New to PV

Hello! I have been recently diagnosed with PV and have been on Interferon for a week now but I am experiencing really achey legs, it literally feels like my bone could snap! Did anyone else experience this? I am hoping it goes soon! I am having to go to hospital for regular venesections and my blood count is slowly increasing rather than decreasing! The Haemotologists say this is quite common in young people with PV, has anyone else had this?

Thanks for any help

N xx

8 Replies

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  • Hi Noodles

    My husband was diagnosed with PV about 2 years ago and was taking Hydrea medication. He didn't have aching legs, but had leg cramps and lots of itching, especially on the tops of his legs. He was having to give a lot of blood every fortnight because his blood was too thick. His PV has now mutated into Myelofibrosis, which now means he has had to change his medication, which is Ruxolitinib. This comes from America for us here in Australia, as it is not approved here by the medical profession. He was going well for 12 months, but has now started getting very tired again, and more leg cramps. His specialist is considering giving him blood now! Will find out in a couple of weeks.

    Shoosh

  • Hi Shoosh, I see you are in Australia, whereabouts - I am in NSW. Do you know if they have any forums here like they do in the UK

  • Hi Sand-bog

    We live in a small town on the southcoast of W.A. It is called Denmark. I am not sure about the forums, as I have only just discovered this one. If I stumble across something else I will be sure to let you know.

    Regards

  • Hi Noodles26, I was diagnosed with PCV about 7 months ago, not having venesections but just on Hydrea and aspirin. I sometimes get achey legs and arms - to me it almost feels like my blood is rushing around!

  • Hi Noodles. I have been on Interferon now for a few months. The side effects have nearly all gone and I feel sure yours will do just give it some time. On a positive side I am now achieving the best counts I have ever had so worth the perseverance in my book. Good luck and hope you feel better very soon.

  • Hi Noodles

    Welcome to our friendly gang! A long email. Bear with me. Hope it helps.

    First of all don't panic or be frightened.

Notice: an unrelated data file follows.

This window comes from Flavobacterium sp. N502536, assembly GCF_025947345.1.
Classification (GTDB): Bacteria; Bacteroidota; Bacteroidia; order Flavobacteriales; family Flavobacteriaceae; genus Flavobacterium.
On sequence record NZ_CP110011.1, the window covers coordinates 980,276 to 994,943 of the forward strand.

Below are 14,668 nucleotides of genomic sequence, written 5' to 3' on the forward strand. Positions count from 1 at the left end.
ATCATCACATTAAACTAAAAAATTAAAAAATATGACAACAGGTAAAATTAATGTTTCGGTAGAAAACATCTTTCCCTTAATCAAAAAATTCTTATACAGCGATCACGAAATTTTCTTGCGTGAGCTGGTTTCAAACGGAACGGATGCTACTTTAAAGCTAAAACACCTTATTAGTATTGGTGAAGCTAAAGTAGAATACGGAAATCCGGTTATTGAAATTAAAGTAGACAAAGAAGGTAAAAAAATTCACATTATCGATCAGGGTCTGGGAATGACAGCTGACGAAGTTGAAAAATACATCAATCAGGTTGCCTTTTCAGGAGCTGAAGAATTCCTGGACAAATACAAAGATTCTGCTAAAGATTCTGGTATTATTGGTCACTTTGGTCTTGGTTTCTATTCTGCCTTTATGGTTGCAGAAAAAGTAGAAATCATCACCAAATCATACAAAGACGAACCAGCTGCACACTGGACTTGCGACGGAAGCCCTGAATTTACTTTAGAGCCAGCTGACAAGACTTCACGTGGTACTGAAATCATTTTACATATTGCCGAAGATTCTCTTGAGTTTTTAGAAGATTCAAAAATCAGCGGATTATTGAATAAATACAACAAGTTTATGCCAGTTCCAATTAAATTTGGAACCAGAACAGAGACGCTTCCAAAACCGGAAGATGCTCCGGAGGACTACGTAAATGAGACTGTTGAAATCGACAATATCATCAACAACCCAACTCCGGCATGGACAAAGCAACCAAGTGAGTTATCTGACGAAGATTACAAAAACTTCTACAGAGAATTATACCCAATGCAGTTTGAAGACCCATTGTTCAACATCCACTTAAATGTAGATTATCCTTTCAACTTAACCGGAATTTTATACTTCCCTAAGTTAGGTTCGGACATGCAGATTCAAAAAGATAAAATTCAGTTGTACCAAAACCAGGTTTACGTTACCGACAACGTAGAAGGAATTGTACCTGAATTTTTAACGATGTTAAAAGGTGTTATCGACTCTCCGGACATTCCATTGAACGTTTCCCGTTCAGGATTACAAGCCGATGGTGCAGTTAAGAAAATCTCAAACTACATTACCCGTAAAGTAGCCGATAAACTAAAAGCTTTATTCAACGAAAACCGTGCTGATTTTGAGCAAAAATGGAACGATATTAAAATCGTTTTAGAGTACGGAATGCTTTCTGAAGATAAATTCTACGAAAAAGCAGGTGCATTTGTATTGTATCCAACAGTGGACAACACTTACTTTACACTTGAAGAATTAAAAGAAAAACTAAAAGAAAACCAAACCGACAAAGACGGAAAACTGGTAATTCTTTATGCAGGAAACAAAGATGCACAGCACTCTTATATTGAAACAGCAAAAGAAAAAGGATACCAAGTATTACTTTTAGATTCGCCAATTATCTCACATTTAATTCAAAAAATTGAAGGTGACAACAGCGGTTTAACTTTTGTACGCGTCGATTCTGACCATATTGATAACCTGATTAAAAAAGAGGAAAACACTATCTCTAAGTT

There are lots of us out here with PV, all toddling along quite well, and the prognosis is good. Huge amounts of research going on into myeloproliferative neoplasms in general.

    I was diagnosed with PV in 2009, very high haematocrit ( 68 ) and given regular venesections every two weeks, as well as hydroxicarbamide and aspirin.

    Obviously I'm not a medic and don't know your results, I also haven't taken interferon.

    You don't say where you are as far as hospitals and haematologists are concerned.

    I'm afraid bone pain can be a problem with PV, along with other symptoms. I found that these were a lot worse in the first 12 months whilst treatment started and got to work!

    There are some actions you can take to self help if you like:

    Remember SHRED

    Support - earmark a nucleus of supportive friends and family to whom you can confide, don't bottle anything up. Cut out stress

    Hydration - Drink LOTS of water - about 3 litres every 24 hours. Not difficult, just get a half litre glass and keep it filled! It really does help massively.

    Rest - get plenty of rest as well as:

    Exercise - try and have plenty, you may already if you're young , but I try and walk or cycle for at least an hour and a half a day. Keeps the old circulation going.

    Diet -

    Cut down on refined sugar and alcohol.

    Eat a healthy diet if you don't already, and try to cut out processed foods, supermarket chicken and farmed fish - in fact everything you can containing chemicals and additives and preservatives. This may sound impossible, but do try. Give your body the best chance you can, after all you're packing in more chemicals in the form of drugs, so it makes sense to cut out as many as you can in the form of food additives.

    Great websites to look at

    Mpdvoice.org.uk

    Patient power.org - I think ! Google patient power anyway

    The Penny Brohn cancer care centre in Bristol. Google it - can't remember the website sorry, but sooooo worth reading.

    I know I might sound like some sort of organic food crank, but I had so little advice when I was diagnosed I took to being my own project manager and I feel great!

    Ask questions of your haematologist, get him to explain what your readings mean.

    If you're not happy, find another haematologist.

    I'm just in the process of moving to the Christie in Manchester because I'm not happy with my care here in Cumbria. ( 5 different locum haematologists in 10 months - none of whom know me nor I them, and all of whom had different ideas re treatment, and tended to treat me like a half wit.......

    You'll be fine, hope you feel better soon.

    Louise

    x

  • Hi noodles good to see you on this site I believe it was recommended. I found more relevant info on here than with the haematologist. All they want is to control the count they don't seem to care about the symptoms.

  • wow thankyou for all the information :) I am having venesections 3 times a week at the moment, hopefully this will gradually decrease in time! I have been drinking lots of water and eating a balanced diet with as much fresh produce as possible! I had a lot of water weight on me as my liver wasn't functioning due to the blood clot and that is now coming off and I am feeling quite boney! I'm so glad my friend told me about this website!!!xx

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